Revolving debt is an open line of credit. It’s when you enter into a cycle of borrowing money and paying back—just to borrow more money. It’s kind of like the revolving door you use to enter a mall to buy things with your line of credit. You can borrow up to a certain amount (called a credit limit), and as long as you make the minimum payment by a specific date each month, you can keep spending.

Revolving debt is your credit card, store card (we’re looking at you, Target), or even the tab you’ve racked up at your local hardware store.

With this type of debt, it’s easy to feel like you have your credit under control because the minimum payments you make are usually super small compared to your credit limit. But only paying the minimum each month (or anything less than the full balance, for that matter) means you have to pay interest on the rest of your balance later.

And if you miss a payment, you’ll owe late fees on top of everything else! No gaming system or pair of shoes is worth the mess you could be in if you use a credit card.

Even if you pay off your entire balance at the end of the month, there’s still a period of time where you owe someone else, whether it’s a store or a credit card company. That thing you bought technically isn’t yours until you’ve paid off the balance. Time to do a 180 and revolve right out of this debt for good.

Nonrevolving Debt

Nonrevolving debt is a line of credit that can’t be used more than once. It’s a car loan, a business loan, a student loan or a mortgage. You borrow a specific amount of money and pay it back in installments before a certain date. And your minimum payment each month usually depends on how much you originally took out. Once you’ve paid the loan off, it’s gone, and you don’t get any more funds to spend.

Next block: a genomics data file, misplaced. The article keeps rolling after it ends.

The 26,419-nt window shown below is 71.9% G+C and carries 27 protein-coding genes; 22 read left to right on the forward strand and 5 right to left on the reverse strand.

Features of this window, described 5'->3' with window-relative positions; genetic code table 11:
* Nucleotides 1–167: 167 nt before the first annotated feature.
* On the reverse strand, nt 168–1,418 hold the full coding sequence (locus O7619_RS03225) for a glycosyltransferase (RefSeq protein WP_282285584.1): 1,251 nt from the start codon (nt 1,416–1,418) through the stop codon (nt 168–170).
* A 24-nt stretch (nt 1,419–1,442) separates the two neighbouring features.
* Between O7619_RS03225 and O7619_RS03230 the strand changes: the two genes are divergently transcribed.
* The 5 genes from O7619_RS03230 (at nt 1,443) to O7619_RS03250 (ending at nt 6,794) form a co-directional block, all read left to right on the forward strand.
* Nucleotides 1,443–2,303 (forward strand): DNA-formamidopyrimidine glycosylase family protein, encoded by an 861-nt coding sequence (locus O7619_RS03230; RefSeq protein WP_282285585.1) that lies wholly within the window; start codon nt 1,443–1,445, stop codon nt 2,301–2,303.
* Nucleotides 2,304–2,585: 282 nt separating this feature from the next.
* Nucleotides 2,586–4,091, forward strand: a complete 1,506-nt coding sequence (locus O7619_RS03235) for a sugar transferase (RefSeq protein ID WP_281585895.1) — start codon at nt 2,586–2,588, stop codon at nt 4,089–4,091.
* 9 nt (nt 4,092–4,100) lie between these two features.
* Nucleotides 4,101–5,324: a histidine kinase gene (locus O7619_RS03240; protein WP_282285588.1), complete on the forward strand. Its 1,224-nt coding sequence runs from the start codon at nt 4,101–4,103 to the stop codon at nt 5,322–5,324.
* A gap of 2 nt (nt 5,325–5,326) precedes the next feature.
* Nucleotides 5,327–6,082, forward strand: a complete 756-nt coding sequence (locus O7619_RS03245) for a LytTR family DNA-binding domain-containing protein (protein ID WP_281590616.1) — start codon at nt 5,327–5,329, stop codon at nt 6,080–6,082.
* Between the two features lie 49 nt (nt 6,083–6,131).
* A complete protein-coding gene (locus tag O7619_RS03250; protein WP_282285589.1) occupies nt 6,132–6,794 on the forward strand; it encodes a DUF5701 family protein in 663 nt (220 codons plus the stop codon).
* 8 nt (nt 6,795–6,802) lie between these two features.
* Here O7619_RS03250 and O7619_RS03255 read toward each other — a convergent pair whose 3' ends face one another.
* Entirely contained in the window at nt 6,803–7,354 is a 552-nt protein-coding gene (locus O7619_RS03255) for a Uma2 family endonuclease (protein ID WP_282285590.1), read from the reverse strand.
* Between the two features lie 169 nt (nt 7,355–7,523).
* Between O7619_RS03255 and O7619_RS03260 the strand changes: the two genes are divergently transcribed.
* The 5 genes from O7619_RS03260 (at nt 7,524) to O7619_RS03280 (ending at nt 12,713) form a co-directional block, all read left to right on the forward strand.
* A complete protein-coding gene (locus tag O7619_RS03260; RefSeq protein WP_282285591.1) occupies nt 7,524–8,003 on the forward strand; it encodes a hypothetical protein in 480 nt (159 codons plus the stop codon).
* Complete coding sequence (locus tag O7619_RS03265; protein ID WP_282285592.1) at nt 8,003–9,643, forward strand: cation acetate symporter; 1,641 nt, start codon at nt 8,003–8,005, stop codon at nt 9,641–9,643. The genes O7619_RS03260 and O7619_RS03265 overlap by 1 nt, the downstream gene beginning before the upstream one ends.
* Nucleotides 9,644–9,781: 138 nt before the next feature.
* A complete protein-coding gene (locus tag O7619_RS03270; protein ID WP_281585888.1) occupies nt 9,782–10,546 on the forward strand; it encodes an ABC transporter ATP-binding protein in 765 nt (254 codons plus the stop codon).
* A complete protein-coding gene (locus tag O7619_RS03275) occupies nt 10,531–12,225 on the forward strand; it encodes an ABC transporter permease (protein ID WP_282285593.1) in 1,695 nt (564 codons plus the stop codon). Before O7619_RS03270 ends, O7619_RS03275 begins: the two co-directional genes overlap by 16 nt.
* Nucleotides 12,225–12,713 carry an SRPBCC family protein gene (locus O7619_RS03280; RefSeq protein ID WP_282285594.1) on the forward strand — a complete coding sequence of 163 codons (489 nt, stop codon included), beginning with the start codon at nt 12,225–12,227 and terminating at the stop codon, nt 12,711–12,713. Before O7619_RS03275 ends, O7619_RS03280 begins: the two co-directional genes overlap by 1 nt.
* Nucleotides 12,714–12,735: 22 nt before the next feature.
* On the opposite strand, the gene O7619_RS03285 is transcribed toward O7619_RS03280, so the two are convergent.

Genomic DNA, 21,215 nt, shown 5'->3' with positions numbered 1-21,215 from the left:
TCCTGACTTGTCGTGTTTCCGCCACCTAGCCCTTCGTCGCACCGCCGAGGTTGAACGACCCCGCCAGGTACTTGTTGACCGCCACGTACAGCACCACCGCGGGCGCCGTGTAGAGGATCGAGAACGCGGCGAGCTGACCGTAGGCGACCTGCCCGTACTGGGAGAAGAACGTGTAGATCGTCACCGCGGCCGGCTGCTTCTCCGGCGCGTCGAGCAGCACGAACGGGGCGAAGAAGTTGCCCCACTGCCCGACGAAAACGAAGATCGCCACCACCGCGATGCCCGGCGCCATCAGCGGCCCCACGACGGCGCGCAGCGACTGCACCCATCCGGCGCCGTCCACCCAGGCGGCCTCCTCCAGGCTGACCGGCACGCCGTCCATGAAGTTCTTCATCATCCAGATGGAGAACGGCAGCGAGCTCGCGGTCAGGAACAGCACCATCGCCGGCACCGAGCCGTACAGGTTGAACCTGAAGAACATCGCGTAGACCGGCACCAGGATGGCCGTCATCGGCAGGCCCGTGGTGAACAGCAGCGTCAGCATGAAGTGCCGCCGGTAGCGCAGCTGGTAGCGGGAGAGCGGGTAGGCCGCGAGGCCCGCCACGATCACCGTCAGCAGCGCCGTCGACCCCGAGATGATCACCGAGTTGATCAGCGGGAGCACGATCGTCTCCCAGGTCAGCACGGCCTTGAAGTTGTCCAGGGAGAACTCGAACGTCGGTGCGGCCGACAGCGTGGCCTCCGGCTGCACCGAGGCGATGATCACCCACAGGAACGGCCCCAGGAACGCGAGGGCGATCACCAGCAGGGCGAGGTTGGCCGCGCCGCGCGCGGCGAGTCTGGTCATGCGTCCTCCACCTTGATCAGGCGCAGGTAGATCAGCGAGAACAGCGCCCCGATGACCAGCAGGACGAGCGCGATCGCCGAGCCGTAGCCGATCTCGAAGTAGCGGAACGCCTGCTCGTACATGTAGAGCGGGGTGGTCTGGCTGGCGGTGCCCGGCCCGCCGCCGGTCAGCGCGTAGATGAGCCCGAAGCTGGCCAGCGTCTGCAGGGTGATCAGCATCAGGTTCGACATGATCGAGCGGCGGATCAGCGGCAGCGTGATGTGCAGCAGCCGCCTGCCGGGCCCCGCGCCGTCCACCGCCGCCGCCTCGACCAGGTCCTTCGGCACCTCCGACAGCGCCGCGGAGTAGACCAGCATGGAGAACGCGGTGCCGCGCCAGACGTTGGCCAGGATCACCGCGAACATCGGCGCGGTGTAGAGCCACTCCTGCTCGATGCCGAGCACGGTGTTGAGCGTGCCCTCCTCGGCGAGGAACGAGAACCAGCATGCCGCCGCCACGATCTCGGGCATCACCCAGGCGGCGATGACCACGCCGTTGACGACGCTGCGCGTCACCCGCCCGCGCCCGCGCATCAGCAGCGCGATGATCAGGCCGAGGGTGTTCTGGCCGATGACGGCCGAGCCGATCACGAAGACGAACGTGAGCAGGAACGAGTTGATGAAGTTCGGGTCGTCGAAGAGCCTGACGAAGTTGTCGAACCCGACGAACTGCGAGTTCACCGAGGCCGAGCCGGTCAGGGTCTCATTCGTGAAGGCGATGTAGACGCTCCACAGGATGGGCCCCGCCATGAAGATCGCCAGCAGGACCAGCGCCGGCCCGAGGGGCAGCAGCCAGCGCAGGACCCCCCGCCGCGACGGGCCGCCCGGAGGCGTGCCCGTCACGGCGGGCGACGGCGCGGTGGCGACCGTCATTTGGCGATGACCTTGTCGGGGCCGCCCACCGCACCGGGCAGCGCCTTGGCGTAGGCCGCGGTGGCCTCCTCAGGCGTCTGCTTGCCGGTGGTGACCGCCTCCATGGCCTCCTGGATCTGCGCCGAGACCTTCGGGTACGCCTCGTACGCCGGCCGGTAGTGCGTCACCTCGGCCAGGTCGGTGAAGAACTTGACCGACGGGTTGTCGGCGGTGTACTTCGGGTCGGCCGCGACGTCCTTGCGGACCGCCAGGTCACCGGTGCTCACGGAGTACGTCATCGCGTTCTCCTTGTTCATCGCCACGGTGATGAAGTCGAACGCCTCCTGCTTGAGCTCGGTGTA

Like all debt, interest is also involved. But with nonrevolving debt, you’re usually dealing with some larger numbers. So even if you make the minimum payment each month, you’re still going to have to pay interest on the remaining balance. These loans are probably going to take some time to pay off (especially a mortgage), which means you will end up shelling out more than you borrowed to begin with. And depending on your interest rate, that can add up to some serious cash.

For example, let’s say you took out a 30-year $250,000 mortgage at 3.8% interest. When all is said and done, your house will actually cost you almost $420,000 ($250,000 plus about $170,000 in interest)! That. Is. Insane!

Sneaky Debt

Cars, motorcycles, couches, computers, dishwashers, even pets—you can finance anything nowadays. You’ve probably seen the flashing, neon signs: zero percent APR! Or 90 days same as cash! These, friends, are examples of sneaky debt. Salespeople know most folks don’t pay off that furniture set or treadmill within 90 days—and the moment your time is up, crazy interest rates kick in with full force.

Even credit card points and airline miles are another way to tempt people to spend more money in the hopes of getting a very small reward. Don’t fall for these debts disguised as deals. They’re not worth it!

There’s also another kind of debt you may not even know is debt . . . and it’s in your pocket. Yep, cell phones fall into the sneaky debt category because many of us don’t think twice before signing a contract and agreeing to pay off our phone every month for the next two years.

But it’s secured debt. It may not seem like a big deal, but the truth is, you still owe on that device, and it could be taken from you if you don’t pay up. Instead of financing the latest iPhone, you’d be better off saving up to pay for the whole thing with cash.

Good Debt vs. Bad Debt

Spoiler alert: There’s no such thing as good debt. That’s like saying there are good kinds of the flu.

Take student loans, for example. Some folks think student loans are “good debt” because they help a student better themselves. But really, loans just end up getting in the way and holding the borrower back for years. Just ask the thousands of people who are still drowning in student loan debt because of an English degree they got back in 1998. There are ways to get a quality education that will help your career, but student loans aren’t the answer.